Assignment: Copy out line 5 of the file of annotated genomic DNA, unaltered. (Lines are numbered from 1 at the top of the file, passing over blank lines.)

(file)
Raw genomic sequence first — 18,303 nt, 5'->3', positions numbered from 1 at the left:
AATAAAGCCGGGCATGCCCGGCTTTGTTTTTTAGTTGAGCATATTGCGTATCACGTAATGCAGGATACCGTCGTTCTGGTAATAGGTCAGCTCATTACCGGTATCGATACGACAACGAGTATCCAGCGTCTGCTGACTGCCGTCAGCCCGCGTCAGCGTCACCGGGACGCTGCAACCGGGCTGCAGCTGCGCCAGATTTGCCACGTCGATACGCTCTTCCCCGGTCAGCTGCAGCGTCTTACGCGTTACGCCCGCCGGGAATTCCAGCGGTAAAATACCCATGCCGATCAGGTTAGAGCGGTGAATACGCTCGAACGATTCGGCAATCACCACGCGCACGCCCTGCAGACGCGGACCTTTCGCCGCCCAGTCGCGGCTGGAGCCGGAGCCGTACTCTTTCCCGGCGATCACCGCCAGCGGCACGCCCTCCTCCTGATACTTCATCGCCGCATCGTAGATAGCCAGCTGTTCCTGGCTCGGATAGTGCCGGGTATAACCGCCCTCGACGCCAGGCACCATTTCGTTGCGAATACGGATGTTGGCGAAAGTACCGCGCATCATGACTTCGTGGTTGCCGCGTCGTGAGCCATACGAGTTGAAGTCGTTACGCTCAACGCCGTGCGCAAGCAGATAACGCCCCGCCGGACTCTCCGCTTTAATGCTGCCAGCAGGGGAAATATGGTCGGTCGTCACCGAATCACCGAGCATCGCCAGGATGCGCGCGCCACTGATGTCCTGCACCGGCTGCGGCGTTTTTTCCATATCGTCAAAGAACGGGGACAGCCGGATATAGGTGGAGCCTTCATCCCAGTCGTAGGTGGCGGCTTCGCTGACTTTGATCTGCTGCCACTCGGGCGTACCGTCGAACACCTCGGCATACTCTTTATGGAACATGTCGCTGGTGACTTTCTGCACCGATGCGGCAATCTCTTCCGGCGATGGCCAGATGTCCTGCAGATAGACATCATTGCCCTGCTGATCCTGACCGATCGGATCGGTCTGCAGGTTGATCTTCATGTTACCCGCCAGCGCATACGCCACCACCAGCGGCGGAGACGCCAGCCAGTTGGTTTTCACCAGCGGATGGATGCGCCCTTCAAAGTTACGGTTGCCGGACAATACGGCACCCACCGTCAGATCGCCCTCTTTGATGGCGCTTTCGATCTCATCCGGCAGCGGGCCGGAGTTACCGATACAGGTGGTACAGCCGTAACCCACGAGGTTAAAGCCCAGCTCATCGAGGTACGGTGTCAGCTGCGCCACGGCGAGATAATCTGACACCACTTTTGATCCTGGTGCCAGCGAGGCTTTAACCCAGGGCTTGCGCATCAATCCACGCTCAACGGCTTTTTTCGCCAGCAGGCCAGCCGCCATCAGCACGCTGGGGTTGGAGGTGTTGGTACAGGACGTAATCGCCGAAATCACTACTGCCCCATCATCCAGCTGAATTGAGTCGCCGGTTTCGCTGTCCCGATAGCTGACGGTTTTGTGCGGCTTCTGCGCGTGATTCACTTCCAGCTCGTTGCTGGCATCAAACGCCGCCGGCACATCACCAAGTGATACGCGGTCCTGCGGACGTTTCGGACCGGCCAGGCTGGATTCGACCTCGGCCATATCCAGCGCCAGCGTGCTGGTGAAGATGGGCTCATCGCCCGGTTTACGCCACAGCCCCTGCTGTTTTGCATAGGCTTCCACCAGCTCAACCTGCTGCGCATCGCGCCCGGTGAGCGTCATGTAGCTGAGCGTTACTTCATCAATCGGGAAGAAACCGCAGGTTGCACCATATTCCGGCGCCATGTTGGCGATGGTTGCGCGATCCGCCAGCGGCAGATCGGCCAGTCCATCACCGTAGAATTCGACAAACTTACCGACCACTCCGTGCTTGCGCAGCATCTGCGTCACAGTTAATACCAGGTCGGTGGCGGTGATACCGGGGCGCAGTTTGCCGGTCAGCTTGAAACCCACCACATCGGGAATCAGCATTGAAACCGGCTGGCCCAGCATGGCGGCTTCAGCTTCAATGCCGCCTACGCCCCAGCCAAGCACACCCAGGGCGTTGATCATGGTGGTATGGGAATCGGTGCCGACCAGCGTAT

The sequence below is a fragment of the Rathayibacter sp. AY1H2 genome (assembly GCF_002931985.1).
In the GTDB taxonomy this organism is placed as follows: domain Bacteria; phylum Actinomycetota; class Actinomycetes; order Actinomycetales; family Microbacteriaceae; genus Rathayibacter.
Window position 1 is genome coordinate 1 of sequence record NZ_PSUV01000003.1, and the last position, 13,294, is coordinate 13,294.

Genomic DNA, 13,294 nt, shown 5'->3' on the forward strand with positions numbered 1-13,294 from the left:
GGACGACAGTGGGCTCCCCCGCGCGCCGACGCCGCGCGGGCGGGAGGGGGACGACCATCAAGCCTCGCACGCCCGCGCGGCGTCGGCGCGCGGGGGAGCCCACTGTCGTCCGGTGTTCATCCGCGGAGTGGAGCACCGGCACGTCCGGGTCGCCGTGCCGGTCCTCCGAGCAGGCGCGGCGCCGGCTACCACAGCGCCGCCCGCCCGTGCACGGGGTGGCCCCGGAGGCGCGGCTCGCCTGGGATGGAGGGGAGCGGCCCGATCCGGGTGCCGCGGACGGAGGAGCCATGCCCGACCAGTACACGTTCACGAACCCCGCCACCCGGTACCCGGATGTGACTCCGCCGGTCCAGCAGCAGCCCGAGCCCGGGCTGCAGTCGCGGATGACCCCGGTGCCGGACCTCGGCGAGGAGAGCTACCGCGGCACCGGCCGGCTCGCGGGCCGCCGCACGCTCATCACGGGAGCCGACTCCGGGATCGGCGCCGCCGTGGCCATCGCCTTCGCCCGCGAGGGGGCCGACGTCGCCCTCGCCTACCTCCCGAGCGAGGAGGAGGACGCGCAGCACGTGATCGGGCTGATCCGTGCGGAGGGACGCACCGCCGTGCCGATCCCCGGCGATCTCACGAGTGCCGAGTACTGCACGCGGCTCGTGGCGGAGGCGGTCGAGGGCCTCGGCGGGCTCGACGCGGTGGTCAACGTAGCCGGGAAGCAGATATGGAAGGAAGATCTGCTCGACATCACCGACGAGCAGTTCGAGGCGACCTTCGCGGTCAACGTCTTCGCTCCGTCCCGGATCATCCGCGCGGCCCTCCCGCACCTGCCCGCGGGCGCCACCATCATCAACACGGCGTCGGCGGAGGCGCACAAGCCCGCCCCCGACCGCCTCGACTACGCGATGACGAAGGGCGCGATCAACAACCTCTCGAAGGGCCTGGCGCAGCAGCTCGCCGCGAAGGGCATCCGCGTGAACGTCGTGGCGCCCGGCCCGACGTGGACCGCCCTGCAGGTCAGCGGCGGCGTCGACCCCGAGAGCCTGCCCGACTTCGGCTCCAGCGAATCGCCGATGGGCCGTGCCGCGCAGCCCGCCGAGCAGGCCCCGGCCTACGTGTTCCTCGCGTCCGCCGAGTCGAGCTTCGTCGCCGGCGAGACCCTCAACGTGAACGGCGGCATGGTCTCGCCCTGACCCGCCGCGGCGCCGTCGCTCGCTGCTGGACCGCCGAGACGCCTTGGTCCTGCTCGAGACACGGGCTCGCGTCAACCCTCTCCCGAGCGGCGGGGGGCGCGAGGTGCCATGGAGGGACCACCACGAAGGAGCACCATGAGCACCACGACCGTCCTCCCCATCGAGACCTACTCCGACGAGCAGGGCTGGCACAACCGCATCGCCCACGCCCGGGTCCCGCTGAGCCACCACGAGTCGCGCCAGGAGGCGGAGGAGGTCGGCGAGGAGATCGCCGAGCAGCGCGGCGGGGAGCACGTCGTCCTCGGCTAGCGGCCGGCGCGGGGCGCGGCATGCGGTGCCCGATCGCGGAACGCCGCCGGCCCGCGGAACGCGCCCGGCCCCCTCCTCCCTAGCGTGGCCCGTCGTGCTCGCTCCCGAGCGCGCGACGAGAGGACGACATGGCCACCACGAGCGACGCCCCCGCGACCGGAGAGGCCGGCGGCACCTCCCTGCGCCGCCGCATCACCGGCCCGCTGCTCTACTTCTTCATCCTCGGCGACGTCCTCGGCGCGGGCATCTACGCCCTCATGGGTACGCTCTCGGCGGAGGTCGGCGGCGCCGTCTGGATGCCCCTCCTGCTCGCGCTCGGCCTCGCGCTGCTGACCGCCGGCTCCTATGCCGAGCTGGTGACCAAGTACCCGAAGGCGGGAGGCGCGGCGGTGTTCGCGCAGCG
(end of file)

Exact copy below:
Window position 1 is genome coordinate 1 of sequence record NZ_PSUV01000003.1, and the last position, 13,294, is coordinate 13,294.